The Great Galveston Disaster, Containing a Full and Thrilling Account of the Most Appalling Calamity of Modern Times Page: 165
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BURNING THE RUINS AND THE DEAD. 16.5
Colonel Robert's plan contemplates the construction of a great
basin for harbor purposes, as well as for dry docks, to the northwest
of the city. The basin would be formed by a retaining wall
shutting out Galveston and West bays, and by filling in the parts
of the Gulf floor between this retaining wall and the walls or
shores of the basin.
Tile northern retaining wall would follow generally the line
of the south jetty, and a deep water channel of twenty-five to
thirty feet would be left between the new land and the city of
Galveston, connecting the channel formed by the jetties with the
inner basin. Pelican' Island would be the backbone of the made
land, and all of Pelican Flats would be transformed into solid land,
to be used for railway and docking purposes.
THE PROJECT WAS APPROVED.
Tl e plan also involved the extension of the jetty channel
through Galveston Bay and up Buffalo Bayou as far as Houston,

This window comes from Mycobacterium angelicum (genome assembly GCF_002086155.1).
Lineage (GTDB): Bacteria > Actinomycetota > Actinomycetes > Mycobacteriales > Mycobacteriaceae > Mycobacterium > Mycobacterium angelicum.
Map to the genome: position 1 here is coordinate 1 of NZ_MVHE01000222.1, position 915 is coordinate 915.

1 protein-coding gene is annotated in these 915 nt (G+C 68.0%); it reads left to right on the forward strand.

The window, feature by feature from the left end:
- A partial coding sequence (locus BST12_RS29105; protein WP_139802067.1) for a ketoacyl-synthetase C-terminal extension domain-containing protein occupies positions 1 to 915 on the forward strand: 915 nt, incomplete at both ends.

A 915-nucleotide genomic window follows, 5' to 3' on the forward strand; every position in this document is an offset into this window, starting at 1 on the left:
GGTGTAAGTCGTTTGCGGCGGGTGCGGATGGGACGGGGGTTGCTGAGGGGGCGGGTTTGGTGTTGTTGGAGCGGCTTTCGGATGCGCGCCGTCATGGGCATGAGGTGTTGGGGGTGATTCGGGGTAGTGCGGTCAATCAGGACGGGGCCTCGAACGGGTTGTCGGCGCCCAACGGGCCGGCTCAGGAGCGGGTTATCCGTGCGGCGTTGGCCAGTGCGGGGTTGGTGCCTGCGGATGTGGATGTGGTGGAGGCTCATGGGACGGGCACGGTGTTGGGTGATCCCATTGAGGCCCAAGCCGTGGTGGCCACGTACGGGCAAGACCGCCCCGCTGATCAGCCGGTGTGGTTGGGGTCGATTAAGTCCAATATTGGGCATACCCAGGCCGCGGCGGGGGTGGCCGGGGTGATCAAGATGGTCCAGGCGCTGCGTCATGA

more than sixty niles distant, making the latter city an open seaport.
Railways would have, by means of the filled-in land, ready
access to the city, and, in addition, the port facilities of Galveston
would be many times increased, and a continuous sea channel be
constructed from the Gulf to Houston.
This project, as outlined by Colonel Robert, received the
unqualified approval of the various interests concerned in the
development of Galveston harbor, and steps had been taken to
carry out the plan before the onslaught of the recent storm swept
away water lines and much of the city itself. Colonel Robert now
proposes an additional plan, simple and inexpensive, for affording
the fullest and most complete measure of protection from all
storms. This new plan is to construct a sea wall along the Gulf
front of the city.
It is estimated that the height of the waves in the recent
storm, which was the severest ever experienced on the Texas
coast, was about ten to twelve feet. Colonel Robert suggests
that a wall at least twelve feet above the beach, and running
the entire length of the water front, or about ten miles, be built
Here’s what’s next.
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Lester, Paul. The Great Galveston Disaster, Containing a Full and Thrilling Account of the Most Appalling Calamity of Modern Times, book, 1900~; (texashistory.unt.edu/ark:/67531/metapth26719/m1/204/: accessed September 23, 2017), University of North Texas Libraries, The Portal to Texas History, texashistory.unt.edu; .